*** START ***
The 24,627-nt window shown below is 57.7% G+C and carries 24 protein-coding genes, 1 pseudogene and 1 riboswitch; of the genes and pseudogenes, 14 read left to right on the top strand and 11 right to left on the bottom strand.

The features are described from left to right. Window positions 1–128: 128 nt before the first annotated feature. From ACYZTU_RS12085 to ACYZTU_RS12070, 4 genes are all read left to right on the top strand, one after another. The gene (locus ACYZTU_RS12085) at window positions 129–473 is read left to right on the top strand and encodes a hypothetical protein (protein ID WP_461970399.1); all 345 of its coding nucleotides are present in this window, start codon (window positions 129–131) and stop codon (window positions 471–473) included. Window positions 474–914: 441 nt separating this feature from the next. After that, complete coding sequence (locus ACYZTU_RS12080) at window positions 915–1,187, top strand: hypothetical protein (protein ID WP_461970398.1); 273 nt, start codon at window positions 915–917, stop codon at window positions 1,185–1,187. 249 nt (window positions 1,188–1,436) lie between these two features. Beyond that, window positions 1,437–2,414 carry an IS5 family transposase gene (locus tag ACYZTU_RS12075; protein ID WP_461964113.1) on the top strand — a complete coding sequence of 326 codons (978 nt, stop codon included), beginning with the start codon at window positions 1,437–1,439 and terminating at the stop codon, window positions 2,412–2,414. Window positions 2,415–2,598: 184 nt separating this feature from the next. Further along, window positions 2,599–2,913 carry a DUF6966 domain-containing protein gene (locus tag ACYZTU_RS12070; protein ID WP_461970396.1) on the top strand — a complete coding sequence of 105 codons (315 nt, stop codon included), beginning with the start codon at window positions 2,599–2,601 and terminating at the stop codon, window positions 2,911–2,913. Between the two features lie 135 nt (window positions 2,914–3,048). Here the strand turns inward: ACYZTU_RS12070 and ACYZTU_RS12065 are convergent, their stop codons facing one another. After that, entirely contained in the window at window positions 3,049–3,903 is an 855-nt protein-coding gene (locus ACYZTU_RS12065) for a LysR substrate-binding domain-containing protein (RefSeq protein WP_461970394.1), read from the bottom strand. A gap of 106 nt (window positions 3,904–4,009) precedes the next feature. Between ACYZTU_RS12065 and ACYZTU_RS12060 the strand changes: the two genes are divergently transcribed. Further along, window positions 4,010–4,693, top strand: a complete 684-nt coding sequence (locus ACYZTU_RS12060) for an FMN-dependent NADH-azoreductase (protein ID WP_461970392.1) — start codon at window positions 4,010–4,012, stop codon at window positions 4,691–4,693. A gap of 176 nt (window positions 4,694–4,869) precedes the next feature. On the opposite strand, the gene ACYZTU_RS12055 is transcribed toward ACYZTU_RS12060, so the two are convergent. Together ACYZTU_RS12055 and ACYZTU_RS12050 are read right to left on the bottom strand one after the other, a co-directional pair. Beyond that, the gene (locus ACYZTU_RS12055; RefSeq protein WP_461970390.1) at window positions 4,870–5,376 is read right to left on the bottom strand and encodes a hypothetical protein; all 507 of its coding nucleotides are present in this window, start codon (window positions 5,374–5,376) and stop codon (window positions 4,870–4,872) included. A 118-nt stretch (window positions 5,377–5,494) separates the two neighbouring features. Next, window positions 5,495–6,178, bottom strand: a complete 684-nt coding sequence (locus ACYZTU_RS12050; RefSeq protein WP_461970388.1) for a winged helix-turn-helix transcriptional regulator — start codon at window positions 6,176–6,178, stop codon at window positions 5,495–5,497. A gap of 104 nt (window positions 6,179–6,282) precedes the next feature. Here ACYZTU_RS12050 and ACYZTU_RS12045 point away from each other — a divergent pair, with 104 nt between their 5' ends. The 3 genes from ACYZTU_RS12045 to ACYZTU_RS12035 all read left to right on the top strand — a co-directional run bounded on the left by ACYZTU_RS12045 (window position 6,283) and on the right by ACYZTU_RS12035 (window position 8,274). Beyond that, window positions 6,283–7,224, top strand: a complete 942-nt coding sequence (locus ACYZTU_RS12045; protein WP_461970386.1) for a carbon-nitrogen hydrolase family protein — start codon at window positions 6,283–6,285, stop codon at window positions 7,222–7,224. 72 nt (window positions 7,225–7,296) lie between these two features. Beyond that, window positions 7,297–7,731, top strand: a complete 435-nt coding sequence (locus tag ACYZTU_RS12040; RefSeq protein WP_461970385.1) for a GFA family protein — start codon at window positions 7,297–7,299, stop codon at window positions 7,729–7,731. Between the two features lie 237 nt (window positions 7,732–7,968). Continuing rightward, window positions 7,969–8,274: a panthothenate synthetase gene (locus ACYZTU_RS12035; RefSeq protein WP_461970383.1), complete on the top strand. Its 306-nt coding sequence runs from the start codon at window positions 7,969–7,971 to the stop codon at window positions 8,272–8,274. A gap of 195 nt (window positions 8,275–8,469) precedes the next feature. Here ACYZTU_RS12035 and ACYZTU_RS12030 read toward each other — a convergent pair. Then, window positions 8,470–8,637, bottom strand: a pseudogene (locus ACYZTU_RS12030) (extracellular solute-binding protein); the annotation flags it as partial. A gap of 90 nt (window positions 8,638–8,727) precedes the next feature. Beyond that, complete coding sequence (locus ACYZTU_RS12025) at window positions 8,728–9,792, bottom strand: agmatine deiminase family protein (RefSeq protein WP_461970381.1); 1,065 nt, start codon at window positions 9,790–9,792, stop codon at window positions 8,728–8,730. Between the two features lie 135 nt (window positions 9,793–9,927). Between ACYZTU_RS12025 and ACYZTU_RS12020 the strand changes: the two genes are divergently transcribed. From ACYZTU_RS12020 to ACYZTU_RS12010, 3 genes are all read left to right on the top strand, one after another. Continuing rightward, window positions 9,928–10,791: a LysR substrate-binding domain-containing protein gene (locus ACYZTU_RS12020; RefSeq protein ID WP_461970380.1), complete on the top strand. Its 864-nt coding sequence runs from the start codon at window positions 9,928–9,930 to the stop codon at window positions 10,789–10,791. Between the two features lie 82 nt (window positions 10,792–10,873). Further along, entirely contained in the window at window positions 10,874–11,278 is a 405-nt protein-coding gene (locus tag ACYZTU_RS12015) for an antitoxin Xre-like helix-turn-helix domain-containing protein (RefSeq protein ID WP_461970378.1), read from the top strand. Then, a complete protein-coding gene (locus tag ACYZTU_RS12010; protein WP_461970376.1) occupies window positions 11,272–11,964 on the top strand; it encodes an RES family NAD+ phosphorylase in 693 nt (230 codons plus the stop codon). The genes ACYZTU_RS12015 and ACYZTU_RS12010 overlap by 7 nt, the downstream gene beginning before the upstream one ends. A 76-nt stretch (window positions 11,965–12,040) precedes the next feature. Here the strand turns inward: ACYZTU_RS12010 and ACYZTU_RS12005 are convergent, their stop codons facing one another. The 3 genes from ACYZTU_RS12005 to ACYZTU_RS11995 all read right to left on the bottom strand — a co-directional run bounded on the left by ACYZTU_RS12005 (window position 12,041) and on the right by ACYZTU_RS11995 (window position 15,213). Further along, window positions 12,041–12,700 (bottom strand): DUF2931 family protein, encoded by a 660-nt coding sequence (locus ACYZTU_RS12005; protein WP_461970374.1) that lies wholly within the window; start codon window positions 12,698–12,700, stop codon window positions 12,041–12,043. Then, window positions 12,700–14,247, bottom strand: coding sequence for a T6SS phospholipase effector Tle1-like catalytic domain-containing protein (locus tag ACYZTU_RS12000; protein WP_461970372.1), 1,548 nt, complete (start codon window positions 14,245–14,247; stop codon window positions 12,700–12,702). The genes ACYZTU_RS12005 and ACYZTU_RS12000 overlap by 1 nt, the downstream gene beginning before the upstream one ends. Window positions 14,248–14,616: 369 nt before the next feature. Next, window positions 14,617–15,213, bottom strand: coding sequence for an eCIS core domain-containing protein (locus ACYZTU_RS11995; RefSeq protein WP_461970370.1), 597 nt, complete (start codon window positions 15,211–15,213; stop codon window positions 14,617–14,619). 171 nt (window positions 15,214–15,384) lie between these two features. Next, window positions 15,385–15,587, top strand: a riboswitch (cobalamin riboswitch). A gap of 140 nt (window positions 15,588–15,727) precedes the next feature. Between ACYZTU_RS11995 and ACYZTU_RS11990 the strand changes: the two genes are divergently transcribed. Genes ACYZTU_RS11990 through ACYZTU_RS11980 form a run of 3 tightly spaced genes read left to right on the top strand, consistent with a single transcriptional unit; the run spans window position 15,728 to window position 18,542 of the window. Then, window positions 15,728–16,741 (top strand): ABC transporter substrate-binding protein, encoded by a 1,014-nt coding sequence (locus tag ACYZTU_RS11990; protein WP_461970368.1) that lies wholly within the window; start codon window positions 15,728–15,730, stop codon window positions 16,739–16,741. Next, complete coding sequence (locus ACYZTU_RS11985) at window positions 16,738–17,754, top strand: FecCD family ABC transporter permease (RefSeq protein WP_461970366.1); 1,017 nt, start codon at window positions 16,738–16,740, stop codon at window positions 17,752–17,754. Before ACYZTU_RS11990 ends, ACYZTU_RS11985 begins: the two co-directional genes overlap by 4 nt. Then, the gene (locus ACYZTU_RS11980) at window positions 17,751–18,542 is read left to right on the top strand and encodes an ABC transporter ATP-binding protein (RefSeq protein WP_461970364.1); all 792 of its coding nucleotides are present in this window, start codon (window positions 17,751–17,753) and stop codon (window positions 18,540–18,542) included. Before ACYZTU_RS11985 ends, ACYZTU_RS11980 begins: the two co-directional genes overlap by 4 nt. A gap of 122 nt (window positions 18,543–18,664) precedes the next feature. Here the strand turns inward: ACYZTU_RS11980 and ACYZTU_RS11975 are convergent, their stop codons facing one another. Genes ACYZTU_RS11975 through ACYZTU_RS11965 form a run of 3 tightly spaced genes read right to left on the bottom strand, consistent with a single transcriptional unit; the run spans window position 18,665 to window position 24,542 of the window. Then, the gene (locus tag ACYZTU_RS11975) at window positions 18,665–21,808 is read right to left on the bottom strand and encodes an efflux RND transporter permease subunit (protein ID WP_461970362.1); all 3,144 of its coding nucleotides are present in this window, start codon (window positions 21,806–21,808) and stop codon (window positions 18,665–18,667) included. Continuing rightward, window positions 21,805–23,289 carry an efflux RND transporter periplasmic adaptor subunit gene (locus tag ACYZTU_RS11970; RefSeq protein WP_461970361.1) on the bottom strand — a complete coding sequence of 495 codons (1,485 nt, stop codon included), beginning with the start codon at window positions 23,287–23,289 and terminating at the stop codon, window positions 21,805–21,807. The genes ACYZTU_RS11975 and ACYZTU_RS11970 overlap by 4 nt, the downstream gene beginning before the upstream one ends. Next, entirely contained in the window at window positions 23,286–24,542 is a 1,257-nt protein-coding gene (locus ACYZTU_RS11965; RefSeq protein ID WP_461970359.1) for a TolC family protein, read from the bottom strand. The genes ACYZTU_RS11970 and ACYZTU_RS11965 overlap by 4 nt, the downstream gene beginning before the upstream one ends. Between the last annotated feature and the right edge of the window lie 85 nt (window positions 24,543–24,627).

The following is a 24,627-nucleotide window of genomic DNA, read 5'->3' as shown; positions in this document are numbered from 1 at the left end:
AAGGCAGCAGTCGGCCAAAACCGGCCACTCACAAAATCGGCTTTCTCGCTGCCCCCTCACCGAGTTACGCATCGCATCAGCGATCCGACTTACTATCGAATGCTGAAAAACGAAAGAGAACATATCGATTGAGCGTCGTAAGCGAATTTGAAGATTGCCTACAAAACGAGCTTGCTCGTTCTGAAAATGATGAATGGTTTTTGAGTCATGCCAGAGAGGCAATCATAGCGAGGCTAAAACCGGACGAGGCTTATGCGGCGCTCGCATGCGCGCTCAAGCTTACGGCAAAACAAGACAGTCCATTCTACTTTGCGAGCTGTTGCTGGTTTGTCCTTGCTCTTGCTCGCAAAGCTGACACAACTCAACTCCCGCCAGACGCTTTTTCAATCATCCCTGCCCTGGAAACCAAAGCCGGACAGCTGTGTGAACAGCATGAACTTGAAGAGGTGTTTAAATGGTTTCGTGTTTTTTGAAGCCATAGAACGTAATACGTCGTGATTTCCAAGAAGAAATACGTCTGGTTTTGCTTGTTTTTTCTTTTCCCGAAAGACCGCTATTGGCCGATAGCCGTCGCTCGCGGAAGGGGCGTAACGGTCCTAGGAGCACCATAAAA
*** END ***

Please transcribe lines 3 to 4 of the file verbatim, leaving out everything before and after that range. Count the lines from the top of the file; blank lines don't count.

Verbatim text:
The following is a 24,627-nucleotide window of genomic DNA, read 5'->3' as shown; positions in this document are numbered from 1 at the left end:
AAGGCAGCAGTCGGCCAAAACCGGCCACTCACAAAATCGGCTTTCTCGCTGCCCCCTCACCGAGTTACGCATCGCATCAGCGATCCGACTTACTATCGAATGCTGAAAAACGAAAGAGAACATATCGATTGAGCGTCGTAAGCGAATTTGAAGATTGCCTACAAAACGAGCTTGCTCGTTCTGAAAATGATGAATGGTTTTTGAGTCATGCCAGAGAGGCAATCATAGCGAGGCTAAAACCGGACGAGGCTTATGCGGCGCTCGCATGCGCGCTCAAGCTTACGGCAAAACAAGACAGTCCATTCTACTTTGCGAGCTGTTGCTGGTTTGTCCTTGCTCTTGCTCGCAAAGCTGACACAACTCAACTCCCGCCAGACGCTTTTTCAATCATCCCTGCCCTGGAAACCAAAGCCGGACAGCTGTGTGAACAGCATGAACTTGAAGAGGTGTTTAAATGGTTTCGTGTTTTTTGAAGCCATAGAACGTAATACGTCGTGATTTCCAAGAAGAAATACGTCTGGTTTTGCTTGTTTTTTCTTTTCCCGAAAGACCGCTATTGGCCGATAGCCGTCGCTCGCGGAAGGGGCGTAACGGTCCTAGGAGCACCATAAAA